Topic: Revealing the Magic Behind Forms

Forms in Rails are mysterious. Add a few columns to a table, add a few fields to a form and BAM! You have yourself a functional app. The fields map to the database like magic. In this article I will take you behind the scenes so you can see exactly what Rails is doing.

In this example we have a User model with name and email attributes. We have a form for creating a User model:

# in new.rhtml
<% form_tag :action => 'create' do %>
  Name: <%= text_field :user, :name %>
  Email: <%= text_field :user, :email %>
  <%= submit_tag 'Create' %>
<% end %>

To understand this fully we need to look at the HTML which is generated by this code.

<form action="/users/create" method="post">
  Name: <input id="user_name" name="user[name]" size="30" type="text" />
  Email: <input id="user_email" name="user[email]" size="30" type="text" />
  <input name="commit" type="submit" value="Create" />
</form>

Everything looks pretty normal except for one thing: the name of the text fields. What's with those square brackets in "user[name]" and "user[email]"? This is part of the magic. Rails uses these square brackets to group all of the fields belonging to the User model.

When the form is submitted these text fields (with their wacky names) are sent to the server. Rails interprets these submitted values and puts them in a "params" hash which you then access in the controller. Take a look at the server log when this form is submitted to see how Rails groups the values.

Parameters: {"user"=>{"name"=>"Joe", "email"=>"joe@example.com"}, "commit"=>"Create", "action"=>"create", "controller"=>"users"}

Rails is making a mini hash inside of this params hash. In other words, it is grouping all the user fields into its own section so you can easily fetch the User specific values.

This is only half of the story. Now take a look at the "create" action in the controller.

def create
  @user = User.new(params[:user])
  if @user.save
    redirect_to :action => 'index'
  else
    render :action => 'new'
  end
end

Here we are creating a new user (User.new) and passing "params[:user]" to this method. If you look back at the parameters in the log you can see that "user" is the name of the mini hash where the values are grouped. Here's what we're actually passing into the "new" method:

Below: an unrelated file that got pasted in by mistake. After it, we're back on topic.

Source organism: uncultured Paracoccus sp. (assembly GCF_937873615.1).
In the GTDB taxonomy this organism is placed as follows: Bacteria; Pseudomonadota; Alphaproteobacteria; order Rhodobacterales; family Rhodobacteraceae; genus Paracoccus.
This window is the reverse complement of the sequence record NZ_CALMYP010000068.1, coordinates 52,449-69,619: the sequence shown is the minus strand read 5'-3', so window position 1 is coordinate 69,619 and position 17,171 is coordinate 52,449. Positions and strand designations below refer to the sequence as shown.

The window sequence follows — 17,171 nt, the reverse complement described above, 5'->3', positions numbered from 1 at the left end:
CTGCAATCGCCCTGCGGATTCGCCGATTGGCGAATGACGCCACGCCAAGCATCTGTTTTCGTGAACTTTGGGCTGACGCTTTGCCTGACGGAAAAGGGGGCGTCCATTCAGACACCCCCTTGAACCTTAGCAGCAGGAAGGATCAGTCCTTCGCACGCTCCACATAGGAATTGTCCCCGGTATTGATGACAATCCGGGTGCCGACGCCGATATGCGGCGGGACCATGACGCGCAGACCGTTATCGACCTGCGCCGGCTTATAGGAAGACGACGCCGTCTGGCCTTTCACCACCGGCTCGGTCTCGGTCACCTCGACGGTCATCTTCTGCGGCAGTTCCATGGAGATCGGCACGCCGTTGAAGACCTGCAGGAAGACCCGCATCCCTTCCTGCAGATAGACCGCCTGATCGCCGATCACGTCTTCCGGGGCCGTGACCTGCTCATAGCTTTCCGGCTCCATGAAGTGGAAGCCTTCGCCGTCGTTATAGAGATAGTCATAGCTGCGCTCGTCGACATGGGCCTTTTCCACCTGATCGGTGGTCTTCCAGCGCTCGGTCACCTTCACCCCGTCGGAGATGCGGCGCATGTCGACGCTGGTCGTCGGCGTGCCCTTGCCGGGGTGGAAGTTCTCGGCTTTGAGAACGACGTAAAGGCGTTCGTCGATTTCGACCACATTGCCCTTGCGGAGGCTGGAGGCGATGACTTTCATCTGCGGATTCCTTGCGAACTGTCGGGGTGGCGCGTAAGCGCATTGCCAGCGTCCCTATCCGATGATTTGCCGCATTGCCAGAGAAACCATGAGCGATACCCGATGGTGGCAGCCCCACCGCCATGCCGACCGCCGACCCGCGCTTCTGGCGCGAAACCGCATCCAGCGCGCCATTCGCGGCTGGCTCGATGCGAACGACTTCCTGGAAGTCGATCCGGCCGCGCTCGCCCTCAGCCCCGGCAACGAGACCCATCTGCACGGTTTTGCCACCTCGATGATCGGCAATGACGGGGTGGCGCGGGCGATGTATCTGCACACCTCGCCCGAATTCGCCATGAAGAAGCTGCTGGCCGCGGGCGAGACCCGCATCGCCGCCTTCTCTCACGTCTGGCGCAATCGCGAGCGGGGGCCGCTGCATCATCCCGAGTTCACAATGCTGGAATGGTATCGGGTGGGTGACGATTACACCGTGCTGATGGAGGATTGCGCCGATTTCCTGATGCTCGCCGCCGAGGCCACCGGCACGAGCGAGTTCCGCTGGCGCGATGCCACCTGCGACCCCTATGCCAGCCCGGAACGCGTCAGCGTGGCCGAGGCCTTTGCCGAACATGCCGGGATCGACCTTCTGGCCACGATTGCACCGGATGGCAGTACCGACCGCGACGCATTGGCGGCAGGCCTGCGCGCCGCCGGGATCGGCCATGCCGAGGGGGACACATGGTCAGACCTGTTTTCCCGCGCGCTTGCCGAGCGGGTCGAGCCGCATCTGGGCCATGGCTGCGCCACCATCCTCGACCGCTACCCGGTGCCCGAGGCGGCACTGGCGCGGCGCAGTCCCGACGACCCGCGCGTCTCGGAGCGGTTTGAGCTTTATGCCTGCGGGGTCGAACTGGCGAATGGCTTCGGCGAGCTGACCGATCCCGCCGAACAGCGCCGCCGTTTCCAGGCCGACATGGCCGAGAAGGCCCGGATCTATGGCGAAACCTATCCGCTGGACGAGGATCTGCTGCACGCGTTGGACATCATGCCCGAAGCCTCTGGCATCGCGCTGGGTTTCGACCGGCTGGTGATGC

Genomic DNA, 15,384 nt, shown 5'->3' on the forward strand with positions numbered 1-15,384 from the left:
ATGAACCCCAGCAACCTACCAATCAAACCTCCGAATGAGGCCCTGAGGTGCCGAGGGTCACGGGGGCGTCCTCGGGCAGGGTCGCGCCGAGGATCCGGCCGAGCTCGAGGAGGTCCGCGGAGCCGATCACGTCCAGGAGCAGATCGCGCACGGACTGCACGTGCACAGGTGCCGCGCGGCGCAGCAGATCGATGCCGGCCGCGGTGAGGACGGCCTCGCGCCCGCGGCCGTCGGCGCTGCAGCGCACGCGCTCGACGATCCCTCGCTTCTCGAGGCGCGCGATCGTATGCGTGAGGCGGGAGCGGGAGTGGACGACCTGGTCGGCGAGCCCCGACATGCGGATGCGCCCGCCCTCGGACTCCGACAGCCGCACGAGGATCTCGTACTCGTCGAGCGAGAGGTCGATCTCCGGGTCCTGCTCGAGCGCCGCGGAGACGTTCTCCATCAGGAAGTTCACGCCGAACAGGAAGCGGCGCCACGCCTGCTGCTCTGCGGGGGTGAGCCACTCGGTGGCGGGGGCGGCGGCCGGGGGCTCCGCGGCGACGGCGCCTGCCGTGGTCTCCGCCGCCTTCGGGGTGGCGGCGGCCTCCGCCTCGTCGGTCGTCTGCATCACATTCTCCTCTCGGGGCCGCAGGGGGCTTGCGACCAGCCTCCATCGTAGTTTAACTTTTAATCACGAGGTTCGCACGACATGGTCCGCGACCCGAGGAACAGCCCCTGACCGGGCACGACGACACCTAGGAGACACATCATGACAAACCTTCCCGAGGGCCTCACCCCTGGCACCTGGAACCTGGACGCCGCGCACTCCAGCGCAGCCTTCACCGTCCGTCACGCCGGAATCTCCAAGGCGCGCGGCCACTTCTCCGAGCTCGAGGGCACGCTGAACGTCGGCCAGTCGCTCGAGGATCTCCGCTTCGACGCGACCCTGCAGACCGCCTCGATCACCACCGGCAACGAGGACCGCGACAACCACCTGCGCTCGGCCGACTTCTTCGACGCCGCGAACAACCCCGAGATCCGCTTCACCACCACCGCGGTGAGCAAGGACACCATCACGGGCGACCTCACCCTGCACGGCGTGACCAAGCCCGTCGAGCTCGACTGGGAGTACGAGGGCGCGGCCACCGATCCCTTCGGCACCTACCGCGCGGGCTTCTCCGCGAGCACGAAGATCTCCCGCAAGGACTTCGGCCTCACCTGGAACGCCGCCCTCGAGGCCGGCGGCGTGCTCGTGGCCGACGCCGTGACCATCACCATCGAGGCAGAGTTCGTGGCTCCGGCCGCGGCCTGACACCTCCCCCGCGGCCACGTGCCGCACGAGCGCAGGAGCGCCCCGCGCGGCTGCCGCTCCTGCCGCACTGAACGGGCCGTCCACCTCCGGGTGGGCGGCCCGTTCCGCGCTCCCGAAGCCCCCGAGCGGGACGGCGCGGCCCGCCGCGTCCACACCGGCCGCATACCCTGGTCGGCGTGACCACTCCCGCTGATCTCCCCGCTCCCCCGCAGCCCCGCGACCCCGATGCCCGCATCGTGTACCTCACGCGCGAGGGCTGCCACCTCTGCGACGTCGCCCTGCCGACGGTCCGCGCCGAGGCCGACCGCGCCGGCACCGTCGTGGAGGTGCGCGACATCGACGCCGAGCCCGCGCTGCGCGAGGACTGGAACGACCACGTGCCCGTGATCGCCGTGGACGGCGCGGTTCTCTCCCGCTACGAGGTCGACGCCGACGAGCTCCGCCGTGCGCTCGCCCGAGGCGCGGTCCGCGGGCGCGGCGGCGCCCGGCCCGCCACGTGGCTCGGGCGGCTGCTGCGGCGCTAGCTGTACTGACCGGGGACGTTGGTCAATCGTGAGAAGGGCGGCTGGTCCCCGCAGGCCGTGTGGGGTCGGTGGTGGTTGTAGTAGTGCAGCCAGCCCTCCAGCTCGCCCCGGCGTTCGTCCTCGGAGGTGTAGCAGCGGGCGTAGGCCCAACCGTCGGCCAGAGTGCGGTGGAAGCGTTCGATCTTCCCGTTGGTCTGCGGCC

@user = User.new(:name => 'Joe', :email => 'joe@example.com')

If you are familiar with models and ActiveRecord you probably know that you can pass a hash when creating a model to set multiple attributes - exactly as we are doing here. When we save the model it all goes into the database. That is, unless there's a validation error.

When there's a validation error, the "save" method returns false so the "else" condition is executed. As you can see, this renders the form again. But, how do the values get back in the form fields?

Form helpers like "text_field" have a special behavior. They take the first parameter (the name of the model, in this case "user") and look for an instance variable with that same name (@user). It will then look up the attributes in this @user model and display them in the field.

The way Rails uses square brackets in the form field names may be a little strange at first, but it allows you to do some extremely powerful things with very little effort. See my other tutorials on handling multiple models in forms for examples of this.

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Re: Revealing the Magic Behind Forms

Awesome for a beginner like me! Just what I have been searching for. We need more texts on basic understanding. Most texts seems to focus on just getting things done which isn't really that useful when you're about to do something by your self.

Last edited by Robin (2007-03-26 11:51:51)

Re: Revealing the Magic Behind Forms

Thanks for tutorial!
Even more mysterious stuff happens with scaffolded datetime stuff big_smile

iChat ahoge_@mac.com

Re: Revealing the Magic Behind Forms

Thanks Ryanb,
I was actually going in rounds with the forms when I stumbled into your tutorials. It's really well written.
But it would be nice if you could add these also.
params[:user] returns the id of the user. so it can only be used to create and update a user. If you want to specifically access, say name you may have to use
params[:user][:name]. (Actually I had a hard time finding it out.)
eg: User.find(:first, :conditions => ["login = ? and password = ?",               
                                  params[:user][:login],params[:user][:password]])
Thanks
Chris

Last edited by chryste (2007-06-27 05:26:22)

Re: Revealing the Magic Behind Forms

The params[:user] should return a hash of the values in there. Like this:

params[:user] # => { :name => "foo", :email => "bar", ... }

This is mainly used when creating or updating a user model. If all you're doing is searching for a user model using those fields then you should use text_field_tag and related form helpers.

<%= text_field_tag :name %>

That way you can extract it like this:

params[:name]

It's not grouped in a "user" hash then. See this other tutorial for details.

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Re: Revealing the Magic Behind Forms

Thanks Ryanb,
That wad what I was saying, if it's for creating a user, you'll get all those fields, but not while searching.

Nice tutorials,. Keep up the good work.
thanks
Chris.

Re: Revealing the Magic Behind Forms

Very nice tutorial. It's good clearing up Rails' magicness, Rails can be very helpful in ways like this, but at the same time it can cause confusion and the sense of not knowing whats going on.

Having tutorials like this is almost identical to revealing a magic trick.

I just wish I read this while I was a beginner. Thanks anyway!

Sam